Lectures and Workshops

Formats for William Westney’s presentations are flexible, and have ranged from 45-minute lecture/demonstrations to multi-day residencies, often including solo performances and “Un-Master Classes.”

Workshops and keynote addresses are also available for organizations outside the musical field.


How Can a Wrong Note Be Perfect? (lecture/demonstration)
Is perfectionism healthy or not?  Should we avoid mistakes or embrace them? Does the computer model (“always make sure to input accurate data”) make sense for us? Or are we athletes of a kind, training our bodies to perform special skills, and thus needing to welcome honest mistakes in order to succeed? This presentation – inspiring, candid, sensible – questions much of the “conventional wisdom” about music lessons, and has been enthusiastically received at conventions and meetings across the U.S. and in Europe and Asia.  For music teachers/students.

The Perfect Wrong Note II
A hands-on problem-solving session for pianists and other performers, using the principles of Session I.

“Experience and Inquiry: A Musical Journey” lecture at University of Southern Denmark, 2009

Trusting The Musical Impulse (workshop)
An expanded workshop of experiential techniques. All activities explore ways for participants to reconnect to their playful, responsive, and vital musical “self.” Typical components are expressive body movement, group improvisation games, active listening using art materials, creative dramatics, call and response, rediscovering one’s instrument (or voice). For any group of musicians, teachers, or students. If desired, performances by participants can be integrated into the group work.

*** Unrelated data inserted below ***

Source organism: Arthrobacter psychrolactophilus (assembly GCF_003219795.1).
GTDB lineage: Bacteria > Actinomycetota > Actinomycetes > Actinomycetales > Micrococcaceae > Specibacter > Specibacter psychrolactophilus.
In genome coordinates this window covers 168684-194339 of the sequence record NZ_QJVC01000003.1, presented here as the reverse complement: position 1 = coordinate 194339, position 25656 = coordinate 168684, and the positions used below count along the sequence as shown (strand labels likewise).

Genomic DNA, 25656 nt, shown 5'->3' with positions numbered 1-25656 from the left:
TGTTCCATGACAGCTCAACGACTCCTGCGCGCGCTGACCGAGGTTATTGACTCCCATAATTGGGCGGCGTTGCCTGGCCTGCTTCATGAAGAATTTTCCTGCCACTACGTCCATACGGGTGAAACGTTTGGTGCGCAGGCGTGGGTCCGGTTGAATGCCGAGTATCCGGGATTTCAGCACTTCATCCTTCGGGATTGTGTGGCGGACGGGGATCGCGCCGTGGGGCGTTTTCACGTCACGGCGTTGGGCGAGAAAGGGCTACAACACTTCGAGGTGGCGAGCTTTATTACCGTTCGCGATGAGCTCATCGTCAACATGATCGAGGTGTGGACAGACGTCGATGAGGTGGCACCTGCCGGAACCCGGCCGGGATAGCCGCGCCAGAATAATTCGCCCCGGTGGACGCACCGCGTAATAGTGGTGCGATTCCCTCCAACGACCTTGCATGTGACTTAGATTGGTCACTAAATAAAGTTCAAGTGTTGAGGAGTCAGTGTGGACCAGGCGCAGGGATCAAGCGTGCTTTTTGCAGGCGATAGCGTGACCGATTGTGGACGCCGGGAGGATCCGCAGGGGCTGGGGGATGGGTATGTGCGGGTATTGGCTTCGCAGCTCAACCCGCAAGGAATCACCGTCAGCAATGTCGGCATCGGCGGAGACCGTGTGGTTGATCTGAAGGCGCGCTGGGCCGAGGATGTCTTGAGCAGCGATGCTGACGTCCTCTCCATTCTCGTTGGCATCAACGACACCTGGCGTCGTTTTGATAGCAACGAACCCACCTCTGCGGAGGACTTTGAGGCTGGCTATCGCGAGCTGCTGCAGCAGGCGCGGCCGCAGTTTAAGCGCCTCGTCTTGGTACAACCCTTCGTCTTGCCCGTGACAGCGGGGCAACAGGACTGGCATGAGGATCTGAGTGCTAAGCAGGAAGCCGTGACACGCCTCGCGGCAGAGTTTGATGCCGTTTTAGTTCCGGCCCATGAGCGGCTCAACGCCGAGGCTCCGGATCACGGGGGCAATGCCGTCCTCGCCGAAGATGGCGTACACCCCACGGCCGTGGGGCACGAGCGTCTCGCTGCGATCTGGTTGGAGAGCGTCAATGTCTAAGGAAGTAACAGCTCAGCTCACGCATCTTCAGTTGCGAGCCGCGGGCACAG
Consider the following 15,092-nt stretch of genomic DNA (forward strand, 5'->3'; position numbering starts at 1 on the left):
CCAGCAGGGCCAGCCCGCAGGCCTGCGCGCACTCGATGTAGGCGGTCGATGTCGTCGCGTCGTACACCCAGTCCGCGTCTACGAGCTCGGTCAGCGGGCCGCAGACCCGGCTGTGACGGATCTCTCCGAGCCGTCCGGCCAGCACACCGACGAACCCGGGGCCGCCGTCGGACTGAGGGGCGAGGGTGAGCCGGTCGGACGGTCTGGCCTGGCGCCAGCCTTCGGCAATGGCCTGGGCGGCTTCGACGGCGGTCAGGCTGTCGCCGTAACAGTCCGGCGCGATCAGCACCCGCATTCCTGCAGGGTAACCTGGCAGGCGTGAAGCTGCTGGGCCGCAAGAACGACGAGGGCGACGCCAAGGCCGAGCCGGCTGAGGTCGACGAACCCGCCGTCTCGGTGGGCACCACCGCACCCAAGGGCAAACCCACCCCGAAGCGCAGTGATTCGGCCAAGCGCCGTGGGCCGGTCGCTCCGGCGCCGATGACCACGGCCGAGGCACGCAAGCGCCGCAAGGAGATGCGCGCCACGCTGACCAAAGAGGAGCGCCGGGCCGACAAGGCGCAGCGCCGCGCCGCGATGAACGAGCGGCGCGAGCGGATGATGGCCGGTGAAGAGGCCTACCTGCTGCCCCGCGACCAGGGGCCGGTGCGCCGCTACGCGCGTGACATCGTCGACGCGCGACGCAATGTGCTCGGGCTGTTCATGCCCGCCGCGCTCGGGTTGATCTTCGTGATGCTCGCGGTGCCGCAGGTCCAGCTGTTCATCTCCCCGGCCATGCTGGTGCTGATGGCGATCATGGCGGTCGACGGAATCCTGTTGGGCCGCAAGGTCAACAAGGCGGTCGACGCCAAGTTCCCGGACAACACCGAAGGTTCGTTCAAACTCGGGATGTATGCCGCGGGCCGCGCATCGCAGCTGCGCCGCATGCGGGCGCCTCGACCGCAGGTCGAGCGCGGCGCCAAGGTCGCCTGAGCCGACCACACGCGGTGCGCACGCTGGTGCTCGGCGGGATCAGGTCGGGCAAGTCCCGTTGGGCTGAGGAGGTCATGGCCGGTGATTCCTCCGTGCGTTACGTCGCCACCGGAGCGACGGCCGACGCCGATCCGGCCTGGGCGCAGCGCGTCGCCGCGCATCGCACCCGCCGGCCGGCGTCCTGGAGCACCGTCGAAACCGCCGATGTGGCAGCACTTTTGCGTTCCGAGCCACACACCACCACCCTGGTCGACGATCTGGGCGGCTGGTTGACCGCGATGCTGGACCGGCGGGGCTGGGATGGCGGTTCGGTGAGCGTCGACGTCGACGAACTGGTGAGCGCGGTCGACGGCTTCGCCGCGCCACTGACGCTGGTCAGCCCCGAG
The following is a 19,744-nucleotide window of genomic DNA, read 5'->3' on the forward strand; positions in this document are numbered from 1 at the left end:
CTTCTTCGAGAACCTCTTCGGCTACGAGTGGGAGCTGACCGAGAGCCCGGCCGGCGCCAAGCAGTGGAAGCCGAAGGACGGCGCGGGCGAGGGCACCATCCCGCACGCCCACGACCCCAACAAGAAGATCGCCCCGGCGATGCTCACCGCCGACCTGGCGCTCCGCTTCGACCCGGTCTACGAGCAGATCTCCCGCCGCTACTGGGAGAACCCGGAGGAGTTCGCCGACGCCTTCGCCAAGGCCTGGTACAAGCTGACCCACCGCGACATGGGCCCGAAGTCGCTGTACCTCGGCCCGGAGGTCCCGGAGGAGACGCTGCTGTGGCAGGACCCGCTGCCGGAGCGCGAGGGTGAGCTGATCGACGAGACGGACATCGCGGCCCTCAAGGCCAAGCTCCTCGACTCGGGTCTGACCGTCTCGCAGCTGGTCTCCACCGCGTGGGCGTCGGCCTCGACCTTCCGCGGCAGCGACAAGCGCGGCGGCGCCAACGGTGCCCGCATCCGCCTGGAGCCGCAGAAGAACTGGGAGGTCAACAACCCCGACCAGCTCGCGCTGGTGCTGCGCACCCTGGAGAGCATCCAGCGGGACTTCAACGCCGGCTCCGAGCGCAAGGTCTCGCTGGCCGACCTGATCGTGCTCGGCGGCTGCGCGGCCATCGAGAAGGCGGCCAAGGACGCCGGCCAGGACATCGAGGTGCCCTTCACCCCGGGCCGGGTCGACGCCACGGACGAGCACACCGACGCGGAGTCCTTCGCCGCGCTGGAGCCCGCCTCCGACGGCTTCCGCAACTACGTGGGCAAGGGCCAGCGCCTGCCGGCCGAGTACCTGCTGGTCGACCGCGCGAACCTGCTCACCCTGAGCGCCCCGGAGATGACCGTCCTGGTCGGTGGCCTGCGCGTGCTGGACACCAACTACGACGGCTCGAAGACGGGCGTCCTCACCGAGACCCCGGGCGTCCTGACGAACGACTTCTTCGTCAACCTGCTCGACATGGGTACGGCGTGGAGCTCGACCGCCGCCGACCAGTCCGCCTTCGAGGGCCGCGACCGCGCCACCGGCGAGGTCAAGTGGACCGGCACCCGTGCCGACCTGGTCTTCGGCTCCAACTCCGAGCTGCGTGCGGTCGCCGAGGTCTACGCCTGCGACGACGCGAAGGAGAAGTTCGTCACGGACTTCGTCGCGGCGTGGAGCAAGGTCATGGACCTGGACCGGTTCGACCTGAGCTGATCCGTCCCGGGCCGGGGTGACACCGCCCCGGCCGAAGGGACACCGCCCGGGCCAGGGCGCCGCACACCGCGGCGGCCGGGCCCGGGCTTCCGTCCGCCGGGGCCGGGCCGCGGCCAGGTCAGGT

For a listing of other Music Pedagogy topics, please contact William Westney directly.


Juicy Mistakes: How To Invite Breakthroughs In Learning, Life, And Art (lecture/demonstration)
Adaptable to any group, this presentation shows how natural and empowering it is to exercise a healthy, objective curiosity about our honest mistakes, while escaping self-judgment and the frustrations caused by inappropriate perfectionism. Examples at the piano.

The Musical Impulse in Photography (workshop)
Equally applicable to other creative and design-related fields. Awakening the body’s musical responses, and sharing them through structured group activities, adds an enriching new dimension to one’s sense of texture, rhythm, line, and other universal elements.


(1) The Perfect Wrong Note: The often surprising skills and insights musical performers have learned, and how to apply them to any pursuit of excellence (lecture/demonstration, keynote)

Description: Delivered with a grand piano on the podium, this candid and intriguing message mixes common sense with inspiration. Frequent examples at the piano reveal how concert performers REALLY deal with issues like wrong notes, mastery, communication, self-honesty, and keeping creativity fresh. The principles apply to any profession or field of endeavor. Includes performances of short piano masterworks (Mozart, Rachmaninoff, Liszt), which add artistic depth and entertainment value to the event.

(2) Good Vibrations: Trusting the Musical Impulse (hands-on workshop)

Description: We enliven teamwork and creativity by tapping into the natural, liberating energy of music. Through a variety of activities, designed to be comfortable and refreshing, participants reconnect with their playful, responsive and vital musical “self.” They experience a physical sort of understanding. Even more important, they sense the connection with others. Absolutely no special skill or background required! Activities include expressive body movement, group improvisation games, active listening using art materials, creative dramatics, call and response.


  1. joyful bonding with others in the group; mutual trust
  2. body/mind integration stimulates creativity, artistry (in design-related fields)
  3. deeper listening; greater empathy – not only to music but to word and gesture
  4. more confident, communicative presentation skills
  5. sense of liberation and possibility


“A wonderful lecture – energizing and entertaining” . . . “always original” . . . “wondrous”

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Click here for a list of William Westney’s prior lectures